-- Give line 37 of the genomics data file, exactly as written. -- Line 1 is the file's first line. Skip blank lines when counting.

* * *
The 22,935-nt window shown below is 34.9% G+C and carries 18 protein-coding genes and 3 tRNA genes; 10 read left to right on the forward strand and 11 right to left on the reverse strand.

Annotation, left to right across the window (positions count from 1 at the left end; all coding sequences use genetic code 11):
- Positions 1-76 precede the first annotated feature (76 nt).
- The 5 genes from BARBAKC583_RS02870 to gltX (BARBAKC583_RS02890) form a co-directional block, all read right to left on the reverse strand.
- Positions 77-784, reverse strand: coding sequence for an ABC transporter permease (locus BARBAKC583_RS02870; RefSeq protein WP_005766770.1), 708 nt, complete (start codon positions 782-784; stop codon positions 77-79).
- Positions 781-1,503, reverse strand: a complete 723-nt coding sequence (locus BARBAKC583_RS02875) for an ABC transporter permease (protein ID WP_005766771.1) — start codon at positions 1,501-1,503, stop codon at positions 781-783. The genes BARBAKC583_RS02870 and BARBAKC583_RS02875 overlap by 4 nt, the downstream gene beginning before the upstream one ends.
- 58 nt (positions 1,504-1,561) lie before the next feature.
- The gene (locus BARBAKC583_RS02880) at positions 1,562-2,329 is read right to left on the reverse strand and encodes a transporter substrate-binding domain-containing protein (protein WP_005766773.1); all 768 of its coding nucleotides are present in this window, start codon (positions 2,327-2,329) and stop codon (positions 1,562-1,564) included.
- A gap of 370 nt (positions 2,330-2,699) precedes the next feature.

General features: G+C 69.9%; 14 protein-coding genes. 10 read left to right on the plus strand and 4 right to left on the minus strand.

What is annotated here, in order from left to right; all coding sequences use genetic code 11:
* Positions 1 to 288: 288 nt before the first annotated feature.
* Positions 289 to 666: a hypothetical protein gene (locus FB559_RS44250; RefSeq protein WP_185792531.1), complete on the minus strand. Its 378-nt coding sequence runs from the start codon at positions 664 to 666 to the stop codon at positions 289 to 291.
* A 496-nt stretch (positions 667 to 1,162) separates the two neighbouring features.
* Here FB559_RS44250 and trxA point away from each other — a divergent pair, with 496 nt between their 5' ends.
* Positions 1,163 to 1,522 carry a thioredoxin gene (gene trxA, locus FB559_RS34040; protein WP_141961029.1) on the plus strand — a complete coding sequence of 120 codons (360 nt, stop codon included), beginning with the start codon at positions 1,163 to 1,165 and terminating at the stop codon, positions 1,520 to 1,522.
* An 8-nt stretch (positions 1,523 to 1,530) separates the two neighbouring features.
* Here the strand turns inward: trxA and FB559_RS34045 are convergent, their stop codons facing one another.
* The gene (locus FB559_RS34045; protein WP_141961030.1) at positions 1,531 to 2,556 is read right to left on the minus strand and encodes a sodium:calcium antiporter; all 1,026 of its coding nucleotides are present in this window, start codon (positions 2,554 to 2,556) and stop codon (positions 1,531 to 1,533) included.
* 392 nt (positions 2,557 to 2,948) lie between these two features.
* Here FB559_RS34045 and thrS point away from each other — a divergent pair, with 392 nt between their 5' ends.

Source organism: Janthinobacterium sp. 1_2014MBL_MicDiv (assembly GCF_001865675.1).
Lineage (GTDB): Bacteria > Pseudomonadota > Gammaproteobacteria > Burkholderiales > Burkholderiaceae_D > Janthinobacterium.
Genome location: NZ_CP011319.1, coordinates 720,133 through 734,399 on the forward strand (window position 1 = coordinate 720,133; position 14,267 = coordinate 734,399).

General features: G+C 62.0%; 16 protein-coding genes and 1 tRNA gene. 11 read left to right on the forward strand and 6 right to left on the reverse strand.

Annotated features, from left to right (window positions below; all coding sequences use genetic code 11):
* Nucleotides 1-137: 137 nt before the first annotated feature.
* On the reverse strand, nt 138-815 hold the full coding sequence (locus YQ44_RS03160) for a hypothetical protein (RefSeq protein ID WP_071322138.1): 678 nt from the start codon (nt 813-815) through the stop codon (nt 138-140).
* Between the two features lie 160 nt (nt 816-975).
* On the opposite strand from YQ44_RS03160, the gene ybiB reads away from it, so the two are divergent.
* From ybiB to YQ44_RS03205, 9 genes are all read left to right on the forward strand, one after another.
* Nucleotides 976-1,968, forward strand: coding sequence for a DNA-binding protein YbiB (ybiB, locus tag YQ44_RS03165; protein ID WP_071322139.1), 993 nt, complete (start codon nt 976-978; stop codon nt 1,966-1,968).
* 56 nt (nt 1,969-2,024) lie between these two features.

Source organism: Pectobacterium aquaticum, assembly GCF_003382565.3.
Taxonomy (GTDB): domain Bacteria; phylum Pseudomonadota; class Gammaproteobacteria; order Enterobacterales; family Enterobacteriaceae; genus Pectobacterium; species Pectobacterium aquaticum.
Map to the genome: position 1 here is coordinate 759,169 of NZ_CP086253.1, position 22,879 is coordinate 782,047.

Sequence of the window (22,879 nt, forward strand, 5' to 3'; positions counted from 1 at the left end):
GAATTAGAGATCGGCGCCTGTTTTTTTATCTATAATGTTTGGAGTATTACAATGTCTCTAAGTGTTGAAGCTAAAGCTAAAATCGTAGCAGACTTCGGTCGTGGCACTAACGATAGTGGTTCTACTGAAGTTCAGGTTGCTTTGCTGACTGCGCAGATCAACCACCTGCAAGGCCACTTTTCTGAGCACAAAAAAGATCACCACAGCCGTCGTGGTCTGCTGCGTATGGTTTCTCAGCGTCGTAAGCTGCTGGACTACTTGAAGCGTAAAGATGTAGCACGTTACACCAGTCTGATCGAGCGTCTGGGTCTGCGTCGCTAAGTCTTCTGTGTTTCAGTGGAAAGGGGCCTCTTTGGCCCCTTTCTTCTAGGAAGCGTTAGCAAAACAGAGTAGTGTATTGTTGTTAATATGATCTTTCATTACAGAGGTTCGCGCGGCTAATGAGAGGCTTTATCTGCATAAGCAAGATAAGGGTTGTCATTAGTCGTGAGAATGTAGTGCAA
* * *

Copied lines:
Sequence of the window (22,879 nt, forward strand, 5' to 3'; positions counted from 1 at the left end):